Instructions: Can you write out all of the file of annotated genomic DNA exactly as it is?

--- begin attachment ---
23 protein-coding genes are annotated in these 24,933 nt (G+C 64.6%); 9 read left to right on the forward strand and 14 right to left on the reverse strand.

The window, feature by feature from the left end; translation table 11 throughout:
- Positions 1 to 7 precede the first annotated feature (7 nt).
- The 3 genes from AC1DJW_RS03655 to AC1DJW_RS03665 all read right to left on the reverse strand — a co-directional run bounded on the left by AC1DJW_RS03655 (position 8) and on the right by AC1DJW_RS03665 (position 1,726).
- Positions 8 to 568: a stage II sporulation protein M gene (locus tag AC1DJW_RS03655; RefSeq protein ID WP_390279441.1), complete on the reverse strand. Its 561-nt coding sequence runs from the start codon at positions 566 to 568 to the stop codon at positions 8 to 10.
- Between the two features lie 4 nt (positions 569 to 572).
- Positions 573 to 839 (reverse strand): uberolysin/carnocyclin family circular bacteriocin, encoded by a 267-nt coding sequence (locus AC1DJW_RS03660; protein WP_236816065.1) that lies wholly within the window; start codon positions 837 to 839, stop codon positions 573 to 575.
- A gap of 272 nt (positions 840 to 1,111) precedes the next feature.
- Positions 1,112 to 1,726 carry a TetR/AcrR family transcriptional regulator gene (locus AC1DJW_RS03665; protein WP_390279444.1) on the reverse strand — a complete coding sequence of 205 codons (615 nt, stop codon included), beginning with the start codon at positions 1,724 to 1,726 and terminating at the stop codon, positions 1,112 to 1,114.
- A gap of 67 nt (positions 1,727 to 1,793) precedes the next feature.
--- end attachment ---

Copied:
23 protein-coding genes are annotated in these 24,933 nt (G+C 64.6%); 9 read left to right on the forward strand and 14 right to left on the reverse strand.

The window, feature by feature from the left end; translation table 11 throughout:
- Positions 1 to 7 precede the first annotated feature (7 nt).
- The 3 genes from AC1DJW_RS03655 to AC1DJW_RS03665 all read right to left on the reverse strand — a co-directional run bounded on the left by AC1DJW_RS03655 (position 8) and on the right by AC1DJW_RS03665 (position 1,726).
- Positions 8 to 568: a stage II sporulation protein M gene (locus tag AC1DJW_RS03655; RefSeq protein ID WP_390279441.1), complete on the reverse strand. Its 561-nt coding sequence runs from the start codon at positions 566 to 568 to the stop codon at positions 8 to 10.
- Between the two features lie 4 nt (positions 569 to 572).
- Positions 573 to 839 (reverse strand): uberolysin/carnocyclin family circular bacteriocin, encoded by a 267-nt coding sequence (locus AC1DJW_RS03660; protein WP_236816065.1) that lies wholly within the window; start codon positions 837 to 839, stop codon positions 573 to 575.
- A gap of 272 nt (positions 840 to 1,111) precedes the next feature.
- Positions 1,112 to 1,726 carry a TetR/AcrR family transcriptional regulator gene (locus AC1DJW_RS03665; protein WP_390279444.1) on the reverse strand — a complete coding sequence of 205 codons (615 nt, stop codon included), beginning with the start codon at positions 1,724 to 1,726 and terminating at the stop codon, positions 1,112 to 1,114.
- A gap of 67 nt (positions 1,727 to 1,793) precedes the next feature.